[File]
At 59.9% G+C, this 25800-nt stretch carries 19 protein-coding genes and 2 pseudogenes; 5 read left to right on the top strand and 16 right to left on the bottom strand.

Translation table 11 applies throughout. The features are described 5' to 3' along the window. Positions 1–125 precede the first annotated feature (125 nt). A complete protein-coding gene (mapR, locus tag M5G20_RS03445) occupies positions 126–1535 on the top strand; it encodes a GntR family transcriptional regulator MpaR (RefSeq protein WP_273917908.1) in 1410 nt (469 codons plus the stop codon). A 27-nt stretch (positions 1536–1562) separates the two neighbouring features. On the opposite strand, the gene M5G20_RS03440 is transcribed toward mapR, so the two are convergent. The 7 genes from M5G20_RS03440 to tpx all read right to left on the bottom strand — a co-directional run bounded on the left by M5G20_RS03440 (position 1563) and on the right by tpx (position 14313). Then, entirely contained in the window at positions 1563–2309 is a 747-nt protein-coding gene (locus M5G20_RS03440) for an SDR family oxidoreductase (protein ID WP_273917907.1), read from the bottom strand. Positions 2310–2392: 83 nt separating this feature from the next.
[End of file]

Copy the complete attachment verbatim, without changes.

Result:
At 59.9% G+C, this 25800-nt stretch carries 19 protein-coding genes and 2 pseudogenes; 5 read left to right on the top strand and 16 right to left on the bottom strand.

Translation table 11 applies throughout. The features are described 5' to 3' along the window. Positions 1–125 precede the first annotated feature (125 nt). A complete protein-coding gene (mapR, locus tag M5G20_RS03445) occupies positions 126–1535 on the top strand; it encodes a GntR family transcriptional regulator MpaR (RefSeq protein WP_273917908.1) in 1410 nt (469 codons plus the stop codon). A 27-nt stretch (positions 1536–1562) separates the two neighbouring features. On the opposite strand, the gene M5G20_RS03440 is transcribed toward mapR, so the two are convergent. The 7 genes from M5G20_RS03440 to tpx all read right to left on the bottom strand — a co-directional run bounded on the left by M5G20_RS03440 (position 1563) and on the right by tpx (position 14313). Then, entirely contained in the window at positions 1563–2309 is a 747-nt protein-coding gene (locus M5G20_RS03440) for an SDR family oxidoreductase (protein ID WP_273917907.1), read from the bottom strand. Positions 2310–2392: 83 nt separating this feature from the next.